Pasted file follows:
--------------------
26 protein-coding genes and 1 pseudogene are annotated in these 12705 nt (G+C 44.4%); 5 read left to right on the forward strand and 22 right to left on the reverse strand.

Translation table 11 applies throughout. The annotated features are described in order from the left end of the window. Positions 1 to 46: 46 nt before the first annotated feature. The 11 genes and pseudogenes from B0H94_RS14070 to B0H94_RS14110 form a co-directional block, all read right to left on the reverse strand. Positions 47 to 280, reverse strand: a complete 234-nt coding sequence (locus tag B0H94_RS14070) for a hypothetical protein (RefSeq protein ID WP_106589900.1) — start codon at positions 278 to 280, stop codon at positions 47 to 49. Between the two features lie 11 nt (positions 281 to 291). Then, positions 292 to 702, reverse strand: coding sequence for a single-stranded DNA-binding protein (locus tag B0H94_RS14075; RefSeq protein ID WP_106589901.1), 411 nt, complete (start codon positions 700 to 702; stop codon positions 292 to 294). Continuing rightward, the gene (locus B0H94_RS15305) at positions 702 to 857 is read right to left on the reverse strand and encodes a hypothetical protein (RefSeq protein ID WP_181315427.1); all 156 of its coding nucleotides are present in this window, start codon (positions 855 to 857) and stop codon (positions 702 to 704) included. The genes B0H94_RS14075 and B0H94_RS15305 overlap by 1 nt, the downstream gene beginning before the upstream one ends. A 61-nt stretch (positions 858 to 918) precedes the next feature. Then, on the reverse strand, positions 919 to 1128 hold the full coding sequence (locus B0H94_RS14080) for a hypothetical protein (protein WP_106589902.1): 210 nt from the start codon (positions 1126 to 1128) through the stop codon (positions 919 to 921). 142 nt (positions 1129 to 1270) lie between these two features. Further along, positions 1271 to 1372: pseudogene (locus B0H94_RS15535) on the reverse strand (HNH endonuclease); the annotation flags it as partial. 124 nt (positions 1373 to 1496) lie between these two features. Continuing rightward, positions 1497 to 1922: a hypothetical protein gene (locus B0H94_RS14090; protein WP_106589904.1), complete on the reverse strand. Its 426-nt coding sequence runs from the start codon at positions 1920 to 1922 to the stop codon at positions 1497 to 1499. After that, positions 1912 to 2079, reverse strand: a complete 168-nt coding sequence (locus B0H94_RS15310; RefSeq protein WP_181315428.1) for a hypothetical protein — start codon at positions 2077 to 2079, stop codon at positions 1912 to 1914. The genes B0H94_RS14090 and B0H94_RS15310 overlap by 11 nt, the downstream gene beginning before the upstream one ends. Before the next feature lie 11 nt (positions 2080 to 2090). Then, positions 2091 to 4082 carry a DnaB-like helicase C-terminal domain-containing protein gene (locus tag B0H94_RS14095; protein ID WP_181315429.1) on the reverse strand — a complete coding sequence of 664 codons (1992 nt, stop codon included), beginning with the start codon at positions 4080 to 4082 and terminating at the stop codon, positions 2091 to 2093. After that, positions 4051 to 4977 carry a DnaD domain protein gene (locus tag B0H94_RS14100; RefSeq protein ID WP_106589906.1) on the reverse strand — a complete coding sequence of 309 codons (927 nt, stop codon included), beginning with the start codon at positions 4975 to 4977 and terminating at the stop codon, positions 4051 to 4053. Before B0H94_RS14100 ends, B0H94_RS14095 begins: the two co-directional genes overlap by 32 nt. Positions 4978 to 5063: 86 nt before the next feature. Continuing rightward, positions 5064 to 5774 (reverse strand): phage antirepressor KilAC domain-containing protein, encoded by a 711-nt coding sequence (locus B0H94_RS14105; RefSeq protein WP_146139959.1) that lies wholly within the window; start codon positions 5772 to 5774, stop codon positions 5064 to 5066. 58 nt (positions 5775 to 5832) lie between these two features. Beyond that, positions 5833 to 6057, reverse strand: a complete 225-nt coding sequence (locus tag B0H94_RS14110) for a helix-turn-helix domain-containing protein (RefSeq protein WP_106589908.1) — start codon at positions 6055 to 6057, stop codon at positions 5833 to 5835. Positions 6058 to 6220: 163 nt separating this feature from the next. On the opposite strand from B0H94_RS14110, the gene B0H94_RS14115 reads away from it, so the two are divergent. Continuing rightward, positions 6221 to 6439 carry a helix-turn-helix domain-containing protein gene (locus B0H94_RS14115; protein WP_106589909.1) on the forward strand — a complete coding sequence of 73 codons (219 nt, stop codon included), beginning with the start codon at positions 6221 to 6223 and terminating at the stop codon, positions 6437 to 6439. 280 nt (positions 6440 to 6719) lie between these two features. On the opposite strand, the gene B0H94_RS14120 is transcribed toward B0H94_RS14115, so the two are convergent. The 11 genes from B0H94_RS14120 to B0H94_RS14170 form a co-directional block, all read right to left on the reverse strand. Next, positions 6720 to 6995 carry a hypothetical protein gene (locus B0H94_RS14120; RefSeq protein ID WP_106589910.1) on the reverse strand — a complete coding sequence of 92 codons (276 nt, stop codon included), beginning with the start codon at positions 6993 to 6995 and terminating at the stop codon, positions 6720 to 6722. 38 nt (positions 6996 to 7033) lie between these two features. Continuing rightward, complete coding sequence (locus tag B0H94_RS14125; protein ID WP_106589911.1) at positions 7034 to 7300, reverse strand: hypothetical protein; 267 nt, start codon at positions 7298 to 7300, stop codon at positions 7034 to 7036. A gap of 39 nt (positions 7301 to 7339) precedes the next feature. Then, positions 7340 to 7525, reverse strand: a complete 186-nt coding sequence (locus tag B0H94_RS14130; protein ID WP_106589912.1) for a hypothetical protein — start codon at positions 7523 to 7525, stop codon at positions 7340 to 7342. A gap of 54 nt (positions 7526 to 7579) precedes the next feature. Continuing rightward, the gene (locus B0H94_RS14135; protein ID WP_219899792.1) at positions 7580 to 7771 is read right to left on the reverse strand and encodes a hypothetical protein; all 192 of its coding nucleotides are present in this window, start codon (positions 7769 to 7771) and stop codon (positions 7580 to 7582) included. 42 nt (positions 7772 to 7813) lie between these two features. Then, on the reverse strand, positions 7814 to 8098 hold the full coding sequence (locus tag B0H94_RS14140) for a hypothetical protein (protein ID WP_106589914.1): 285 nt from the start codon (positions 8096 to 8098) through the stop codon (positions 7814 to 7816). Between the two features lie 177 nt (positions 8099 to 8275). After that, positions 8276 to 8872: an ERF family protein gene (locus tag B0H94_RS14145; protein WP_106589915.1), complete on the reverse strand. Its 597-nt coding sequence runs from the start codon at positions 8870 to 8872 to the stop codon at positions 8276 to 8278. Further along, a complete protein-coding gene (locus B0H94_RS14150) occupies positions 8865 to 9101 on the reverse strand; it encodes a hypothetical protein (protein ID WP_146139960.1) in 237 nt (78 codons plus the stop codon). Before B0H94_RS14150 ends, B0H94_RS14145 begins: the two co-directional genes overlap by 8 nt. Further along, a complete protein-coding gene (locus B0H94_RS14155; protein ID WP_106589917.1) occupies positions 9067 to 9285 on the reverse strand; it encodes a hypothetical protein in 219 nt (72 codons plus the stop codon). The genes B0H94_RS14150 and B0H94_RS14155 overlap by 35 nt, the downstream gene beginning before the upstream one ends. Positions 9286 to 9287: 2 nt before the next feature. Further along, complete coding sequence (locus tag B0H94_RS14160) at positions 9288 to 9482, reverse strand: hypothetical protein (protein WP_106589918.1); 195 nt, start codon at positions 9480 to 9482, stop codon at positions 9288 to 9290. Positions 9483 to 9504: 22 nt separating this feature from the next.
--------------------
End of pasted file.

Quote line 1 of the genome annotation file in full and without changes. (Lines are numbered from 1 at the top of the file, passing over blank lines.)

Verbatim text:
26 protein-coding genes and 1 pseudogene are annotated in these 12705 nt (G+C 44.4%); 5 read left to right on the forward strand and 22 right to left on the reverse strand.